Agenda item

Magoos, Hart Street, Henley on Thames


To consider an application to vary the existing premises licence, which seeks to extend the hours for regulated entertainment, late night refreshment and supply of alcohol, extend non standard timings for licensable activities and to remove certain conditions.



That the panel considers the application to vary a premises licence and the residents’ objections to the application and decide whether to:


a) grant the application as applied for,

b) grant the application with modified conditions, or

c) reject the application in whole or in part.



The hearing is open to the public.

Only the applicant, his representatives, local authority officers and those who wrote to the licensing authority (interested parties) during the consultation period may speak to the licensing panel.



Date of issue of decision notice: 18 July 2013


Premises details and attendance


Premises Licence:                                  4027


Premises address:                                 Magoos, 22 Hart Street, Henley on Thames,


Licensing Panel Councillors:                 Mrs Pat Dawe (Chairman)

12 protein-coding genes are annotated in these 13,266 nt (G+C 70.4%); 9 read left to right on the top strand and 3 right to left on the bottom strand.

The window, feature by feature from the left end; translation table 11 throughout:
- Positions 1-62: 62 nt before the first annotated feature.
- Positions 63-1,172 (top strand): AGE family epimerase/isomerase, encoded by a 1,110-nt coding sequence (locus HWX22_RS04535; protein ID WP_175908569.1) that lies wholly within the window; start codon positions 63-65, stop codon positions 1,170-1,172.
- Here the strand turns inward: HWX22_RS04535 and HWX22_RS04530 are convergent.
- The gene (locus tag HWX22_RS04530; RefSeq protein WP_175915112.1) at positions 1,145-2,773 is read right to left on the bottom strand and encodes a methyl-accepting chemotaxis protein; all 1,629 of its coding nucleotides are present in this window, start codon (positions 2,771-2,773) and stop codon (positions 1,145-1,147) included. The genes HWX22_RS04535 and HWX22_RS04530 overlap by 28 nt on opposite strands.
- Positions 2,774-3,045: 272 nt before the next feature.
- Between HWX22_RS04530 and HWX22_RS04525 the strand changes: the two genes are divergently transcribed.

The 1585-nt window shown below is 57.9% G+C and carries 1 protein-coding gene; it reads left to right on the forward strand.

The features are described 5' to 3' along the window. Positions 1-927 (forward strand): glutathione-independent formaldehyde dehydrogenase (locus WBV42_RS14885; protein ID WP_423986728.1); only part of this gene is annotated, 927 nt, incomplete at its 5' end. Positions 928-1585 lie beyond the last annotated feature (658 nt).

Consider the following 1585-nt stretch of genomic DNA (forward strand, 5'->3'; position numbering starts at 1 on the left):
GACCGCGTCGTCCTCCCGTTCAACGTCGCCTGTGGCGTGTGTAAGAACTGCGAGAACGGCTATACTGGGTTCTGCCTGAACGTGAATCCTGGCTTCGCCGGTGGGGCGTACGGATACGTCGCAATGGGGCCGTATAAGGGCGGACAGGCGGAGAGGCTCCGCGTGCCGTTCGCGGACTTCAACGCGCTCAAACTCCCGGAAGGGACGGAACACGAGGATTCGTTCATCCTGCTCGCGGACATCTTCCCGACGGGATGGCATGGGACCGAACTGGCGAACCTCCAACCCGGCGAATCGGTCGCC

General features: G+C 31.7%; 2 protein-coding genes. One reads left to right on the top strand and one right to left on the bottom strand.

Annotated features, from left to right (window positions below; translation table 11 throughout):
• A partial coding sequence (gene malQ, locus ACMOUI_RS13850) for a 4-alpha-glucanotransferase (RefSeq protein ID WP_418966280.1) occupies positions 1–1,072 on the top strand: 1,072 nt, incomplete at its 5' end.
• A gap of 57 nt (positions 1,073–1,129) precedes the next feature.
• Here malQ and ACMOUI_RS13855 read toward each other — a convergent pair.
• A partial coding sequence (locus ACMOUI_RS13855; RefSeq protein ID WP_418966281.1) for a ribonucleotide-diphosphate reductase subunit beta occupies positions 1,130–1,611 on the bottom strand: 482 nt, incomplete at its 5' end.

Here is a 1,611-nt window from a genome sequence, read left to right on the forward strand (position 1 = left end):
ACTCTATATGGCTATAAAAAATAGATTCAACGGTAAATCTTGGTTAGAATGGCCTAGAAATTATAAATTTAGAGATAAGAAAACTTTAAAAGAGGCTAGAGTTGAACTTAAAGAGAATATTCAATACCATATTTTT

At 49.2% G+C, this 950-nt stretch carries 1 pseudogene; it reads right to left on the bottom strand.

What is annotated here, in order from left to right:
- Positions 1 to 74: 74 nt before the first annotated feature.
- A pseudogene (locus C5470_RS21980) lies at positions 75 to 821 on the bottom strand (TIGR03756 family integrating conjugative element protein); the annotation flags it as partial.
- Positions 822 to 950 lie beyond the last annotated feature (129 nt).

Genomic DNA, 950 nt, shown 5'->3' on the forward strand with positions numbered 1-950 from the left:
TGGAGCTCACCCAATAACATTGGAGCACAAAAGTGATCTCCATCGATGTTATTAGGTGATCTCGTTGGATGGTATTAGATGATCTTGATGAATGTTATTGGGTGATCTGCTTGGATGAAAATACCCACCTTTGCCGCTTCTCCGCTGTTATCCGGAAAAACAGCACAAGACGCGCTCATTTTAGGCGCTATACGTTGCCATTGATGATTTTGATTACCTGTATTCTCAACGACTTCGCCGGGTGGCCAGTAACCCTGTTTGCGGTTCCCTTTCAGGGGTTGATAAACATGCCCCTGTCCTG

Mrs Lynn Lloyd

                                                                  Mrs Pearl Slatter


Legal advisor:                                          Miss Sarah Commins


Licensing Officer:                                    Mr Bhavdip Nakum


Clerk:                                                        Mrs Jennifer Thompson


Representing the applicant:                   Mr Laurence Gordon Wilson (premises licence 


                                                                  Mr Philip Somarakis (legal representative)


Environmental Protection:                      Mr Simon Hill (to answer questions)


Interested Parties:                                   Mr Louth (accompanied by Mrs Louth)

                                                                  Mr and Mrs Augur

                                                                  Mr Hemsley

                                                                  Mr and Mrs Wood


Reason for Hearing


To determine the application for a variation to a premises licence made under section 34 of the Licensing Act 2003 (“the Act”)